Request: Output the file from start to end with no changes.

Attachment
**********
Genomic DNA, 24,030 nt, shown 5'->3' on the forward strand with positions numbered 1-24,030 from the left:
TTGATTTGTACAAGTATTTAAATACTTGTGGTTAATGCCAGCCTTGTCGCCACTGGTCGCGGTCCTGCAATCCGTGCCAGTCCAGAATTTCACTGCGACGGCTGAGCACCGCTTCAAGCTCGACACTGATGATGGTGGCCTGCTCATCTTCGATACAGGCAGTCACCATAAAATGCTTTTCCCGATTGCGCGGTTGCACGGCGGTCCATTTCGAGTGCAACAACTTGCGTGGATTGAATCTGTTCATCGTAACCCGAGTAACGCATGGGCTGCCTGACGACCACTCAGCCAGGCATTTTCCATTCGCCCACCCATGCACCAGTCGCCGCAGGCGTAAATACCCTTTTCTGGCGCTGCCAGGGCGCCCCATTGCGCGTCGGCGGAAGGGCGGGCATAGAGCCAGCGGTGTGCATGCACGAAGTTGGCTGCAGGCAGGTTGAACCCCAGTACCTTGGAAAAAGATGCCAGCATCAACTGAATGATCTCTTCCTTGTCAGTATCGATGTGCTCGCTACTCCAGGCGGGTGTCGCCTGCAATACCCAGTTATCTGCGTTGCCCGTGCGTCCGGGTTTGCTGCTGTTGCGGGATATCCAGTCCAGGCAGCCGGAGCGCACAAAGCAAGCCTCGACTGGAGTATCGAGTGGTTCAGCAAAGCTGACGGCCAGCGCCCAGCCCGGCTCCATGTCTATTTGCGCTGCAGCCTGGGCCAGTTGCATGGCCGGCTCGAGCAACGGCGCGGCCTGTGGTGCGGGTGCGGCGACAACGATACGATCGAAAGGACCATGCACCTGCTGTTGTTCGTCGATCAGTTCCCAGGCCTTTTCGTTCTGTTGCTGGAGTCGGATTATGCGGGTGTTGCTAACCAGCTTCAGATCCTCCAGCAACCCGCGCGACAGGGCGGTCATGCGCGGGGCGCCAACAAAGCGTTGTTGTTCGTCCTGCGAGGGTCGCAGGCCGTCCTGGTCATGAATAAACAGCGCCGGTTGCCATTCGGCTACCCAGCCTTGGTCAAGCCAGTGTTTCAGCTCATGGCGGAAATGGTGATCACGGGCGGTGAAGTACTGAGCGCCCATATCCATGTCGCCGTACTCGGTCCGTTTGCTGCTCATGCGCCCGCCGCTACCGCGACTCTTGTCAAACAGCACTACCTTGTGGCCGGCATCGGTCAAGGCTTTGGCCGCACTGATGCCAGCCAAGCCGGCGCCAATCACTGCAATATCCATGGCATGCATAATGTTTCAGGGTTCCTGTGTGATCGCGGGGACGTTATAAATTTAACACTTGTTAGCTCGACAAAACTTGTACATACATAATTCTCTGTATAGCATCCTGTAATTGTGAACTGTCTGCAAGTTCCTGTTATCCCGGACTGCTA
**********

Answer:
Genomic DNA, 24,030 nt, shown 5'->3' on the forward strand with positions numbered 1-24,030 from the left:
TTGATTTGTACAAGTATTTAAATACTTGTGGTTAATGCCAGCCTTGTCGCCACTGGTCGCGGTCCTGCAATCCGTGCCAGTCCAGAATTTCACTGCGACGGCTGAGCACCGCTTCAAGCTCGACACTGATGATGGTGGCCTGCTCATCTTCGATACAGGCAGTCACCATAAAATGCTTTTCCCGATTGCGCGGTTGCACGGCGGTCCATTTCGAGTGCAACAACTTGCGTGGATTGAATCTGTTCATCGTAACCCGAGTAACGCATGGGCTGCCTGACGACCACTCAGCCAGGCATTTTCCATTCGCCCACCCATGCACCAGTCGCCGCAGGCGTAAATACCCTTTTCTGGCGCTGCCAGGGCGCCCCATTGCGCGTCGGCGGAAGGGCGGGCATAGAGCCAGCGGTGTGCATGCACGAAGTTGGCTGCAGGCAGGTTGAACCCCAGTACCTTGGAAAAAGATGCCAGCATCAACTGAATGATCTCTTCCTTGTCAGTATCGATGTGCTCGCTACTCCAGGCGGGTGTCGCCTGCAATACCCAGTTATCTGCGTTGCCCGTGCGTCCGGGTTTGCTGCTGTTGCGGGATATCCAGTCCAGGCAGCCGGAGCGCACAAAGCAAGCCTCGACTGGAGTATCGAGTGGTTCAGCAAAGCTGACGGCCAGCGCCCAGCCCGGCTCCATGTCTATTTGCGCTGCAGCCTGGGCCAGTTGCATGGCCGGCTCGAGCAACGGCGCGGCCTGTGGTGCGGGTGCGGCGACAACGATACGATCGAAAGGACCATGCACCTGCTGTTGTTCGTCGATCAGTTCCCAGGCCTTTTCGTTCTGTTGCTGGAGTCGGATTATGCGGGTGTTGCTAACCAGCTTCAGATCCTCCAGCAACCCGCGCGACAGGGCGGTCATGCGCGGGGCGCCAACAAAGCGTTGTTGTTCGTCCTGCGAGGGTCGCAGGCCGTCCTGGTCATGAATAAACAGCGCCGGTTGCCATTCGGCTACCCAGCCTTGGTCAAGCCAGTGTTTCAGCTCATGGCGGAAATGGTGATCACGGGCGGTGAAGTACTGAGCGCCCATATCCATGTCGCCGTACTCGGTCCGTTTGCTGCTCATGCGCCCGCCGCTACCGCGACTCTTGTCAAACAGCACTACCTTGTGGCCGGCATCGGTCAAGGCTTTGGCCGCACTGATGCCAGCCAAGCCGGCGCCAATCACTGCAATATCCATGGCATGCATAATGTTTCAGGGTTCCTGTGTGATCGCGGGGACGTTATAAATTTAACACTTGTTAGCTCGACAAAACTTGTACATACATAATTCTCTGTATAGCATCCTGTAATTGTGAACTGTCTGCAAGTTCCTGTTATCCCGGACTGCTA